Saudi Arabia recently opened its FX market to retail clients and allowed regulated brokers to conduct trading on behalf of clients. In other words, and to answer the question, yes, forex trading is legal in Saudi Arabia. Also, unlike some other countries, there are no legal limitations on the amount of profit you can withdraw.

Some international brokers have local offices and adhere to Saudi regulators (the Capital Market Authority) and Islamic principles. However, a minority of the good ones have a local base due to the local market's complexity (Most of the ones with a local presence in the Middle East choose Dubai or Abu Dhabi as their regional HQ base). If you decide to open an Islamic FX Account, remember to inform your assigned account manager when registering with a Forex broker. Saudis have been able to trade Forex with global brands without their physical presence in the country nevertheless. Long story short, if you reside in Saudi Arabia, you can trade currencies legally.

Who supervises the Financial Markets in Saudi Arabia?

The CMA (Capital Market Authority) is the government body that regulates the Saudi capital market. Its main goal is to raise investor awareness by running various awareness programs. It also teaches investors on the best practices available in the local markets, its CMA's responsibility to protect local investors from scams, improper conduct from unlicensed companies, and frauds.

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Are there any FX Brokers regulated by the CMA?

Yes, there is one: the CMA granted the first official permit to Riyad Capital back in 2019. However, we must add that this company is a Riyad Bank subsidiary, where the Saudi state owns 51 percent of the stake. So, it might not be the top option if you decide to trade international FX pairs. Nevertheless, it is living proof that FX is legal. However, you might want to regularly check out CMA's list on 'Unlicensed FX Companies', where they warn investors against the listed companies. 

It is important to note that the CMA, along with the Ministry of Interior, Ministry of Culture and Information, Ministry of Commerce and Investment, and The Saudi Arabian Monetary Authority (SAMA), have established a committee to monitor the FX activities in the country while warning the public to be cautious about the risks associated with investing and dealing in securities or foreign currencies with companies or websites without confirming they are legal entities and have the necessary authorization approvals from the authorities in the Kingdom to exercise such activities.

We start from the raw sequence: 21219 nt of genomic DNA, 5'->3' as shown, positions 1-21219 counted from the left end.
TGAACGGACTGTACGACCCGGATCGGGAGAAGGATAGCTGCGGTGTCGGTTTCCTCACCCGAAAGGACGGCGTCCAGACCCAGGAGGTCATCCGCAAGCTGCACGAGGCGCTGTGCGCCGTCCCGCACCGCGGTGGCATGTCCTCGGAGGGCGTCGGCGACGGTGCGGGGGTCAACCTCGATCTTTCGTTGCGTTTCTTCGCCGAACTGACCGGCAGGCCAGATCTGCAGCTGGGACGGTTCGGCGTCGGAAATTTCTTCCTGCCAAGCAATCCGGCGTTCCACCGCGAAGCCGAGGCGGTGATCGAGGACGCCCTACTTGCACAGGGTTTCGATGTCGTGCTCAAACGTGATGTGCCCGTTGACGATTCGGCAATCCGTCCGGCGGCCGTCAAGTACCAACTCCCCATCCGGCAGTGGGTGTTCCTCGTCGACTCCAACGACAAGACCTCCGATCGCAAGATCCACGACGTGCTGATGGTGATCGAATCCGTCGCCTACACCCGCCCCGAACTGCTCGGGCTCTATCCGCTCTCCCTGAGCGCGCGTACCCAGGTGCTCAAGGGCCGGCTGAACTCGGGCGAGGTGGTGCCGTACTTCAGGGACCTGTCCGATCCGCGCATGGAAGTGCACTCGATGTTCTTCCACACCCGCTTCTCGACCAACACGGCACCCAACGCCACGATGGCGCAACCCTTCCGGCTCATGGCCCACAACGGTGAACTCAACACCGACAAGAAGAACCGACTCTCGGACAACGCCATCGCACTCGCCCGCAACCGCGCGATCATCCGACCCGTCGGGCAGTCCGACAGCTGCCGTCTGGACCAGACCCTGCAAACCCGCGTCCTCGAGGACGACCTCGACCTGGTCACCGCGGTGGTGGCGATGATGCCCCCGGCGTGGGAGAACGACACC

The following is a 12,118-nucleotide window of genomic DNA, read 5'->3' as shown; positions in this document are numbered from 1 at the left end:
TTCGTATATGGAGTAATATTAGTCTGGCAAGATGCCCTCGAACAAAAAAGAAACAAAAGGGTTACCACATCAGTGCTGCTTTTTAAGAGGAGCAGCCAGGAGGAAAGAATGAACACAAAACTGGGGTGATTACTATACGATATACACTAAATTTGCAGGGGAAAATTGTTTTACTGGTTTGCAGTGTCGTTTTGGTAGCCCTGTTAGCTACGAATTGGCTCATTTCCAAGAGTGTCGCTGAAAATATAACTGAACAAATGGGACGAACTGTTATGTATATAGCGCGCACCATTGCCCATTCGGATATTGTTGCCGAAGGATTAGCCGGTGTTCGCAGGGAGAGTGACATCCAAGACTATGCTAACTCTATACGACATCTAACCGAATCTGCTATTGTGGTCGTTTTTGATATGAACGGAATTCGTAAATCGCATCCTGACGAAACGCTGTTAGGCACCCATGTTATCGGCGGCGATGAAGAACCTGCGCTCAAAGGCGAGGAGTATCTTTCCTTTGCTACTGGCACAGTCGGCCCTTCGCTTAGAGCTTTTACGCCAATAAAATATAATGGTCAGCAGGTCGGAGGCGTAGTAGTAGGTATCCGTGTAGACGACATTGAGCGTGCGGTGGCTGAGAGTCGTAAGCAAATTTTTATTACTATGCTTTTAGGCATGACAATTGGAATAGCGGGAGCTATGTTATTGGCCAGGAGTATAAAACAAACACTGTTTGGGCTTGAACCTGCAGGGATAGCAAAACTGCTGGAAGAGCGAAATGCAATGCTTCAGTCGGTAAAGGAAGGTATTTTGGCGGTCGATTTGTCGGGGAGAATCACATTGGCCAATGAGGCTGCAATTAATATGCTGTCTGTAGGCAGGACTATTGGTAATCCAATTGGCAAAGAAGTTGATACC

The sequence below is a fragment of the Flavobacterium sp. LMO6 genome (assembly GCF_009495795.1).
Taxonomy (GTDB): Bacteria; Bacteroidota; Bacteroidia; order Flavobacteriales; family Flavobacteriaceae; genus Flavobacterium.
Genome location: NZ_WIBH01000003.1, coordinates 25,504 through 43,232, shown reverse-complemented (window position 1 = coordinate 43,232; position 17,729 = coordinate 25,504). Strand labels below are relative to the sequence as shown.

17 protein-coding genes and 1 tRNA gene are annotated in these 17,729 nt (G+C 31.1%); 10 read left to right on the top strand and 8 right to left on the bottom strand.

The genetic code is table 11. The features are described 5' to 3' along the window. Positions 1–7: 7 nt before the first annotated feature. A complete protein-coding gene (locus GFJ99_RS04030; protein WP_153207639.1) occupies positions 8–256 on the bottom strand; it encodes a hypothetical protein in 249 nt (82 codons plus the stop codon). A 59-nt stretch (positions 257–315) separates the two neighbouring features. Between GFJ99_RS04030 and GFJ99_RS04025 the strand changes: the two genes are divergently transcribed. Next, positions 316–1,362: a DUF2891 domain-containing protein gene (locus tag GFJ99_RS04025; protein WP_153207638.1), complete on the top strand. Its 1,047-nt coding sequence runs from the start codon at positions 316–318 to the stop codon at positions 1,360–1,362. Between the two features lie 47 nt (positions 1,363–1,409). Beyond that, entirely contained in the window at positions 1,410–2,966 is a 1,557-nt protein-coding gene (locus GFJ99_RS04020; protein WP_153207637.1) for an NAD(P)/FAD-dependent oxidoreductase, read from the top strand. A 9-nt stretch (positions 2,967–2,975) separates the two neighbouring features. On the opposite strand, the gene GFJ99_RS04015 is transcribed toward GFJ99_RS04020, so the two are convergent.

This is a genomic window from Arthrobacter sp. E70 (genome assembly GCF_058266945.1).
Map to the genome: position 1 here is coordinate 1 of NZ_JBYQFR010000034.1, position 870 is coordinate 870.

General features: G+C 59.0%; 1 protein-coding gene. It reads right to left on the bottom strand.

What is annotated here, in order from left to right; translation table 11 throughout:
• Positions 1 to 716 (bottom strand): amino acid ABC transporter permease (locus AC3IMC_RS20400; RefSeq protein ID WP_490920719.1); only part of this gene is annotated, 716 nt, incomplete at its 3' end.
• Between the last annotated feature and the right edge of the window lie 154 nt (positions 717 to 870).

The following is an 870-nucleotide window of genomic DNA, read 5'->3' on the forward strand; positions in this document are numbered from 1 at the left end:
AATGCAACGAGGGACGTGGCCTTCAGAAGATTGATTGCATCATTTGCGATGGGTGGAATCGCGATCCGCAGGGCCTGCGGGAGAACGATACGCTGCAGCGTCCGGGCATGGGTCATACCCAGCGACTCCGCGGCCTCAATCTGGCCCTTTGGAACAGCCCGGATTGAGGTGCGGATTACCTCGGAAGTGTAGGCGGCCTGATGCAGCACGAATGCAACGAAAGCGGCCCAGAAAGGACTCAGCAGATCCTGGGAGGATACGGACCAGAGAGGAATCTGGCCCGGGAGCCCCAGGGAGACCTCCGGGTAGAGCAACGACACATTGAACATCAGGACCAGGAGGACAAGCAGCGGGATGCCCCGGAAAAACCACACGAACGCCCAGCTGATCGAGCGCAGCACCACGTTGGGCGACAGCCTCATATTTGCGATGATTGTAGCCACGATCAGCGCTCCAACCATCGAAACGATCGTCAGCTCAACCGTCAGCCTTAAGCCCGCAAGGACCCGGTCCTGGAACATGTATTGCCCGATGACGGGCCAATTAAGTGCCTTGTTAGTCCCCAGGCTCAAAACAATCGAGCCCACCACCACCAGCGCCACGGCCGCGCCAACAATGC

And are there any options for Muslim Traders?

Yes, there are: Islamic Forex accounts are halal trading accounts, available to clients who respect the Quran and wish to invest while following Islamic finance principles. Islamic trading accounts differ in several ways from regular Forex accounts.

As Sharia law prohibits the accumulation of interest, traders with Islamic accounts do not pay or receive interest rates. Also, transactions in Islamic accounts have to be completed without delays, so currencies must be transferred from one account to another immediately, and transaction costs must also be paid simultaneously. Islamic accounts are also known as swap-free accounts because of this.

How do Islamic FX Accounts work?

Islamic FX accounts follow four basic principles to be considered Halal:

  • Prohibition of payment and receipt of any interest rate (Riba)

  • Immediate exchanges in the context of trading operations

  • Prohibition of gambling

  • Distribution of risks and benefits

How do I start Trading Forex in Saudi Arabia?

If you are a beginner, you might want to check out our article on how to start trading Forex. And, if you would like to check out best FX Brokers for SA's traders, check out this article

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Risk Warning:

By investing in or trading financial instruments, commodities and any other assets, you are taking a high degree of risk. You can lose all your deposited money. You should only engage in any such activity if you are fully aware of the relevant risks.

Contracts for Difference ("CFDs") are leveraged products and carry a high level of risk to your capital as prices may move unexpectedly against you. Losses can exceed your deposits, and you may be required to make further payments. 74 - 89% of retail clients lose money when trading CFDs. You should consider whether you can afford the high risk of losing your money. These products may not suit all clients; therefore, ensure you understand the risks and seek independent advice.





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